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Games That Build Student Expertise

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Games ThatGames ThatBuild StudentBuild StudentExpertiseExpertise22-23 Inspired Teaching Institutes:USING IMPROV TO GROW 5614 Connecticut Ave., NW, Suite 258, WDC 20015Copyright © Center for Inspired Teaching 2023CONTENTSThe Inspired Teaching Approach.................................2 Using Games in the Classroom.....................................3 Escape Rooms..................................................................4 Playing with Literacy & History....................................5 Random Walk...................................................................6 Word-at-a-Time Stories.................................................7 3 Review Games..............................................................8 Additional Resources......................................................9Get #Inspired2Learn!Please click on the activity names throughoutthis guide, visit, or scanthe above QR code to access a collection ofready-to-use lessons and activities with full,detailed explanations of each activity andapplicable Common Core Standards to help youbecome an Inspired Teacher!

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www.inspiredteaching.orgCopyright © Center for Inspired Teaching 2023The Inspired Teaching ApproachThe Inspired Teaching ApproachAt Inspired Teaching, we help teachers foster engagement-based, student-centered classroomsthrough these 5 Core Elements: Mutual Respect; Student as Expert; Purpose, Persistence, andAction; Joy, and Wide-Ranging Evidence of Student Learning.2Adults trust that students have the ability, and the inclination, to solve academic and social problems,instead of assuming students need adults to solve problems for them. Student voice and ideas areabundant in every lesson, in every interaction. As a result, the Wonder-Experiment-Learn Cyclebecomes a habit of mind and a strategy for problem-solving in academic and non-academic settings.Putting students in the role of expert can be as simple as saying, ‘How did you make the first bunnyear? Can you figure out how to make the second one?’ instead of, ‘Let me take care of that for you,’when a young child asks for help tying his shoe.Putting students in the role of expert can be as complex as insisting the student take the lead infiguring out how to add two-thirds and three-fourths, instead of telling him how to solve the mathproblem, or recalibrating the plan for an entire lesson to embrace the interests and questions of astudent.What does it look like when studentsWhat does it look like when studentsare experts in the classroom?are experts in the classroom?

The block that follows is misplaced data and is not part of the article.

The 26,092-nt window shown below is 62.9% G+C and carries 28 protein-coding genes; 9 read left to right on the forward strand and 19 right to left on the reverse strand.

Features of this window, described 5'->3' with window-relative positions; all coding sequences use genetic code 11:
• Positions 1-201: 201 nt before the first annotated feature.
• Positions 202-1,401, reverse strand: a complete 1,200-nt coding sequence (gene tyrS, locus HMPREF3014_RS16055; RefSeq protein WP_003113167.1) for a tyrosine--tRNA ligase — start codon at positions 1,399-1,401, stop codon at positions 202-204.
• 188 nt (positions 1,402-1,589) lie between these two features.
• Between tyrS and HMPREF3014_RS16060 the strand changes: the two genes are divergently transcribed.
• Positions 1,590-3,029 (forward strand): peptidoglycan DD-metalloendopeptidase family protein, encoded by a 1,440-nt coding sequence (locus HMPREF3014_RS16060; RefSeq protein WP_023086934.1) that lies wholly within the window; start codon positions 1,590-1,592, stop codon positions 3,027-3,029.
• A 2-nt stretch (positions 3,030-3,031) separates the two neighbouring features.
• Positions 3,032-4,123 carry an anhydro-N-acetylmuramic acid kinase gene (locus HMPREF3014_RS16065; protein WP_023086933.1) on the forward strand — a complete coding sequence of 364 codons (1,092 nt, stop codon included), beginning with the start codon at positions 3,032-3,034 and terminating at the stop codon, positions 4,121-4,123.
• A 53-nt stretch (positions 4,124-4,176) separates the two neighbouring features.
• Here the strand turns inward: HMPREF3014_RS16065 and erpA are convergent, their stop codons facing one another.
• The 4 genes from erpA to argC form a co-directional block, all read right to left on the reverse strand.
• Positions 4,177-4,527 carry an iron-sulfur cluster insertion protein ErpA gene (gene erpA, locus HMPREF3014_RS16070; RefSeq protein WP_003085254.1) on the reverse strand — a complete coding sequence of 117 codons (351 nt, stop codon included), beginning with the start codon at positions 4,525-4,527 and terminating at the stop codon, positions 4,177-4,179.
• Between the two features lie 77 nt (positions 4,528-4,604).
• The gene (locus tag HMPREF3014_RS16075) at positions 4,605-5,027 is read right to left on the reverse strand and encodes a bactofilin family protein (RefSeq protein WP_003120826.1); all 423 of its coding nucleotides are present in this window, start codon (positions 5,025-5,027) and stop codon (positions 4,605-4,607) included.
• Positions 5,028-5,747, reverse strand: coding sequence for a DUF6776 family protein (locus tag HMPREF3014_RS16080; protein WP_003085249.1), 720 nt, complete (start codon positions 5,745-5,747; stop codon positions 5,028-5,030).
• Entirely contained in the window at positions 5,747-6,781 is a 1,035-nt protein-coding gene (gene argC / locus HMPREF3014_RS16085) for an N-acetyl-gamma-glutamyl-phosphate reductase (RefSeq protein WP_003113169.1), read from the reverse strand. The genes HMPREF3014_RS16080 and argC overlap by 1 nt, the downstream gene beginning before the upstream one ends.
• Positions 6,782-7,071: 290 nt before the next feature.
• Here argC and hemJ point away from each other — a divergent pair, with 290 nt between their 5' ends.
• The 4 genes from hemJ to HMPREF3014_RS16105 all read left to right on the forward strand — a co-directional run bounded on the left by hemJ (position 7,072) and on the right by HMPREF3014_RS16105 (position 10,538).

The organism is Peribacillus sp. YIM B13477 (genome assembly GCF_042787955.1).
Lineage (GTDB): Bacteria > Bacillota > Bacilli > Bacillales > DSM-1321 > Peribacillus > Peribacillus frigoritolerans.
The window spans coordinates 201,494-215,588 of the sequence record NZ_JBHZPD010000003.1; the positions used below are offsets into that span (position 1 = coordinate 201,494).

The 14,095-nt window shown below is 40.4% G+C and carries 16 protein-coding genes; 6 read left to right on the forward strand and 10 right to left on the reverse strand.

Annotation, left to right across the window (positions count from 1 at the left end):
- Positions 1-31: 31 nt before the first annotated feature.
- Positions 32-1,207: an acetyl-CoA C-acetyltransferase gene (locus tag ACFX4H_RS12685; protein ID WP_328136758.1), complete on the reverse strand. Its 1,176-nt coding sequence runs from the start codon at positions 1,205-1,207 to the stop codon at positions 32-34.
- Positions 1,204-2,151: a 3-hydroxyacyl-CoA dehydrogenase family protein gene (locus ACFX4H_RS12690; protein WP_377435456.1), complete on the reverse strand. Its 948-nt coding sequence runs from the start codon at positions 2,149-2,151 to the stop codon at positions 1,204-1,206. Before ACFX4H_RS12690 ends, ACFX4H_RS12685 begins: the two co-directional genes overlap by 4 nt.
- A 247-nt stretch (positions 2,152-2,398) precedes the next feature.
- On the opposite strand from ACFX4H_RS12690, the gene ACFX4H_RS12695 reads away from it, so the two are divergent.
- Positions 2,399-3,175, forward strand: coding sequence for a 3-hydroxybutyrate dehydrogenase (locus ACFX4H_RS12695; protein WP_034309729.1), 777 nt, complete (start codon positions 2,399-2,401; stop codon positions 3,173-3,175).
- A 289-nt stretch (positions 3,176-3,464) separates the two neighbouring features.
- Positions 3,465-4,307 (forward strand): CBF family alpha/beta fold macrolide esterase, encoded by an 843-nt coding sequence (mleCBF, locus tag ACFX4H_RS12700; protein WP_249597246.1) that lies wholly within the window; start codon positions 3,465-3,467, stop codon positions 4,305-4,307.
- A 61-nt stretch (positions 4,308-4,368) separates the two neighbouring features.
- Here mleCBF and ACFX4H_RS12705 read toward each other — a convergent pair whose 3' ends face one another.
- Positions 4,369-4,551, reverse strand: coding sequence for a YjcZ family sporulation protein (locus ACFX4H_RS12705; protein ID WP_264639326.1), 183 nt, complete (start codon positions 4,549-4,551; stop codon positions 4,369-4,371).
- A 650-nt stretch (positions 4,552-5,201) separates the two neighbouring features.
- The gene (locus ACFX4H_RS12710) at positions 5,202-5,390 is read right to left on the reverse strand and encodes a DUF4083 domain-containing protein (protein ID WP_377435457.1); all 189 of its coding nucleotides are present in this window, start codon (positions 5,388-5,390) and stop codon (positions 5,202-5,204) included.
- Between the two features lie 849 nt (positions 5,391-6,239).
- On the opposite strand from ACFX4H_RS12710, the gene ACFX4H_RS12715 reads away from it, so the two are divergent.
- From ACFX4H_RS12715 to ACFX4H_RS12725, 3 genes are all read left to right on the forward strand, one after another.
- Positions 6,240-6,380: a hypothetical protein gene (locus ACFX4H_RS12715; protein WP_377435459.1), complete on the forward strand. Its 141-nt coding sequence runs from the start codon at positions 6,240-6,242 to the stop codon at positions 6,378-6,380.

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www.inspiredteaching.orgCopyright © Center for Inspired Teaching 2023Using Games in the ClassroomUsing Games in the ClassroomThey are usually designed to engage and motivate players byproviding experiences they enjoy and want to continue.Learning can take place in a meaningful and relevant context byproviding information at the precise moment when it will be themost useful to the learner.They can present information and problems in ways that closelymirror real life, which facilitates the transfer of learning.In game design, there are opportunities to scaffold learning(making activities more or less complicated based onunderstanding and ability). They can serve as tools for the assessment of learning.They often involve movement which helps to solidify learning.They help develop prosocial skills that include: regulatingnegative emotions, taking turns and sharing, and supportingorientations to others that are fair, just, and respectful.Sources:"Foundations of Game-Based Learning""Promoting Social and Emotional Learning With Games"3Wikipedia's definition:What is a game?What is a game?"A game is a structured form of play, usuallyundertaken for entertainment or fun, andsometimes used as an educational tool. . . Keycomponents of games are goals, rules, challenge,and interaction. Games generally involve mentalor physical stimulation, and often both. Manygames help develop practical skills, serve as aform of exercise, or otherwise perform aneducational, simulational, or psychological role."How games are useful:How games are useful:“Think of games not as Band-Aids to fix what’s broken in theclassroom but as a pedagogicalapproach that might help peoplethink differently about what’spossible... limited only by aplayer’s imagination and by whata gaming set of rules allows.”- Antero Garcia,Associate Professor at StanfordGraduate School of EducationIn this EdWeek article, Jennifer Bay-Williams, a professor at the University of Louisvillewho works with teachers, and author of over a dozen books, shares what she considerswhen selecting games for the classroom.Something to consider...GAME CRITERIA